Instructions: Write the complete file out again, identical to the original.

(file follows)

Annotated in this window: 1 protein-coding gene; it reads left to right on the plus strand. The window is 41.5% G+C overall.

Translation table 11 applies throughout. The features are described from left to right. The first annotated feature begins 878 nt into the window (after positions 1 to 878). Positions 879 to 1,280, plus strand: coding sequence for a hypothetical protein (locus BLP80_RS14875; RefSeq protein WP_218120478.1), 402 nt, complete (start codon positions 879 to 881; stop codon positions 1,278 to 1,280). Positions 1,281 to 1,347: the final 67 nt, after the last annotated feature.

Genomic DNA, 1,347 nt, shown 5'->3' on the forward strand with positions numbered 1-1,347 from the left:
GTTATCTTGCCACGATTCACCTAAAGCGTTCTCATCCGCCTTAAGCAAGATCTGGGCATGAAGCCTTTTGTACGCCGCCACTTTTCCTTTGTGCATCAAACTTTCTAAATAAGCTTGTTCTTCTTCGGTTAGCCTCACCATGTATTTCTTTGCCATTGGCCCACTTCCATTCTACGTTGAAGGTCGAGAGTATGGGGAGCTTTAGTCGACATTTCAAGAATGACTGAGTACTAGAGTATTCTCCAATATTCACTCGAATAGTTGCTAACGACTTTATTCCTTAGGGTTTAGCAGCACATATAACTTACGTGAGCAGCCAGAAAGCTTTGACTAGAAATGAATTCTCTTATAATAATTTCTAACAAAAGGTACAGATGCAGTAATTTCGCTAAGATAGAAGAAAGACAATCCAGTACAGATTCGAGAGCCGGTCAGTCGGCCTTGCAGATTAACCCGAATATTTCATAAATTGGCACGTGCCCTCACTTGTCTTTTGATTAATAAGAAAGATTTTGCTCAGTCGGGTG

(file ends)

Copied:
Annotated in this window: 1 protein-coding gene; it reads left to right on the plus strand. The window is 41.5% G+C overall.

Translation table 11 applies throughout. The features are described from left to right. The first annotated feature begins 878 nt into the window (after positions 1 to 878). Positions 879 to 1,280, plus strand: coding sequence for a hypothetical protein (locus BLP80_RS14875; RefSeq protein WP_218120478.1), 402 nt, complete (start codon positions 879 to 881; stop codon positions 1,278 to 1,280). Positions 1,281 to 1,347: the final 67 nt, after the last annotated feature.

Genomic DNA, 1,347 nt, shown 5'->3' on the forward strand with positions numbered 1-1,347 from the left:
GTTATCTTGCCACGATTCACCTAAAGCGTTCTCATCCGCCTTAAGCAAGATCTGGGCATGAAGCCTTTTGTACGCCGCCACTTTTCCTTTGTGCATCAAACTTTCTAAATAAGCTTGTTCTTCTTCGGTTAGCCTCACCATGTATTTCTTTGCCATTGGCCCACTTCCATTCTACGTTGAAGGTCGAGAGTATGGGGAGCTTTAGTCGACATTTCAAGAATGACTGAGTACTAGAGTATTCTCCAATATTCACTCGAATAGTTGCTAACGACTTTATTCCTTAGGGTTTAGCAGCACATATAACTTACGTGAGCAGCCAGAAAGCTTTGACTAGAAATGAATTCTCTTATAATAATTTCTAACAAAAGGTACAGATGCAGTAATTTCGCTAAGATAGAAGAAAGACAATCCAGTACAGATTCGAGAGCCGGTCAGTCGGCCTTGCAGATTAACCCGAATATTTCATAAATTGGCACGTGCCCTCACTTGTCTTTTGATTAATAAGAAAGATTTTGCTCAGTCGGGTG